Your Big Life Redesign: Finding Your Why

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Last week we talked about the first steps to living a life of your own design, finding your passion, and trusting the process.

A week into self-research and you’re tired, maybe even back to aimlessly wandering around life. That’s because a “life redesign” bought on impulse never sticks without a solid answer to "why"? 

So why? Why do you want a new life? What makes you unhappy about the current design? Why do all the work?

At some point you might have said something to yourself like, “I wish I had her job” or “I wish I had her life.” It is the sting of comparison that plunges us down the rabbit hole into low self-esteem, too much shopping and spending, and feelings of inadequacy in our lives, careers and relationships. Maybe envy is what causes you to want a life redesign.

Recently I watched a Creative Mornings talk by Michael Ventura, the founder of SubRosa Agency. The bulk of the talk (which I highly recommend) is about his process of starting his multiple businesses and at the end he says, “most people don’t try enough stuff.”

Let me ask, have you tried? 

You follow women on social media who get invited on trips, women who plan beautiful birthday parties, women who are CEOs of large companies, women who get to stay at home with their kiddos… the list goes on. You ask yourself, how do they do that? How did they get there? How are they so creative?

Lets take one of my “in-progress” examples. Writing. I started writing a while ago and then stopped. And then I started again and then stopped, and so on and so on. I told myself I stopped because I got busy with work. The reality is, I stopped because I wasn’t getting the response I wanted. Other women were seeing success with their writing, and I was comparing myself.  Another reality is, I never really tried. Never pushed my personal website, never tried submitting any work, never asked about more opportunities.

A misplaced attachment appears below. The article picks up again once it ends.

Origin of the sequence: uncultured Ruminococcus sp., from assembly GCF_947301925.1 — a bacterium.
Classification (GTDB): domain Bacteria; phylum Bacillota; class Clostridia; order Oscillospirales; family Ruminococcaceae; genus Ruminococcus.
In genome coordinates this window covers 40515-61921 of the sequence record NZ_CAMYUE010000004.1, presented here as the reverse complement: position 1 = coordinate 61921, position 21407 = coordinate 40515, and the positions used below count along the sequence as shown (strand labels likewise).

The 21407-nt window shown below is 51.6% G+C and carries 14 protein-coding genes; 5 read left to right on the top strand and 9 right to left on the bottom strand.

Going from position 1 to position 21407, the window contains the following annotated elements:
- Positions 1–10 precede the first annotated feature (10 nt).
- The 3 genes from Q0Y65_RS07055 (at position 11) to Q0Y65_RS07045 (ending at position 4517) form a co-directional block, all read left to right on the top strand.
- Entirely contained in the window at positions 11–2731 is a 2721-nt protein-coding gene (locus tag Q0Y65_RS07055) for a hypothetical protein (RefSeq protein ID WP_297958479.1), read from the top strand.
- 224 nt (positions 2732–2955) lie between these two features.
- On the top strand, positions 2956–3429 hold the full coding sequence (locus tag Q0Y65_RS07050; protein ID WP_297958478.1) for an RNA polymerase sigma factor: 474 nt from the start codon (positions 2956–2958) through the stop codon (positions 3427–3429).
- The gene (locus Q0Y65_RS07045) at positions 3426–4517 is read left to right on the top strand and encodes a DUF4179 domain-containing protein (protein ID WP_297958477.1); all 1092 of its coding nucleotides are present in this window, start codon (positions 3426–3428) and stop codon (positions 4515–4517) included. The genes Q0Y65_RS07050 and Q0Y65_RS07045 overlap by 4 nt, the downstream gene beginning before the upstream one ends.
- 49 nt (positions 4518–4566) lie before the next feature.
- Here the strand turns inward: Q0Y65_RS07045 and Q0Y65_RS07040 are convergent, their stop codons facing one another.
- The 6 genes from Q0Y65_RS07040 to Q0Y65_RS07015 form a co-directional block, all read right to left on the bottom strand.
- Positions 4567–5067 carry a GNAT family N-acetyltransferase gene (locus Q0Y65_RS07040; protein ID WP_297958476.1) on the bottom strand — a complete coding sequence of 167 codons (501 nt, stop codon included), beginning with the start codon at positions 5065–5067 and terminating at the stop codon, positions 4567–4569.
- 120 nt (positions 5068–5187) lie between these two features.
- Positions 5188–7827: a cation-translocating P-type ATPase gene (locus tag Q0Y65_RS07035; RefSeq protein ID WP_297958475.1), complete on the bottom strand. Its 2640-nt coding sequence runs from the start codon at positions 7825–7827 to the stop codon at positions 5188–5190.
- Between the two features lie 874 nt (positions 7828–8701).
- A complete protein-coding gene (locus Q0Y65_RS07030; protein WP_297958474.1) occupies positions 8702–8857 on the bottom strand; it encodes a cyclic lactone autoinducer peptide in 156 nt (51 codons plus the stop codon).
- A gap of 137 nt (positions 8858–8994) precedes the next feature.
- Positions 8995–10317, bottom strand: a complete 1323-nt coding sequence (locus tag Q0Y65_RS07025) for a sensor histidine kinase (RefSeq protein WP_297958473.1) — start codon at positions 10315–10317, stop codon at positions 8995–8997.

Realizing my why - why I wanted to write, and why I stopped - helped me to make a plan. I am making an intentional effort and decision to write. I have made a road map of where I want my writing to go, and that generates confidence. More confidence equals more creative ideas and that equals more topics to write about. 

Accepting the "why" pushes out that pesky thing we call our ego and frees up creativity.

Living a life of your own design does not have room for your ego. In the book Big Magic by Elizabeth Gilbert, she talks about ideas being their own entities wandering around looking for the most open heart and mind to bring them to fruition. While this is a more new age idea than I tend to subscribe, there is something to be said for finding a way to eliminate your ego out of your plans. Finding the motivation behind your efforts and changing how you perceive yourself is hard work and takes time - time you are spending trying to fight your ego. 

Building your life the way you want it allows you to break free from what I like to call ego-isms. Thoughts like “she stole my idea” or “I could have done that better, had I only done it first.” Finding your why and staying focused allows for new ideas to flow freely, and helps you to let go of the competition between other creative minds. 

With an ego, when you share an idea and then you see it being used by someone else, the ego-isms rise up with full force causing bitterness towards the relationship and your creativity to dwindle down to empty. Ego always causes you to feel threatened. But without an ego, your idea can be the key that unlocks someone else’s big dream. Think of it this way: they did not steal your idea; you are now part of their dream, and vice versa.

Designing a life is not a race, and figuring out your "why" will help you stay on track, keep up motivation, and create supportive relationships that help you design your dream life. 

shop this look: Free People / Eileen Romper  

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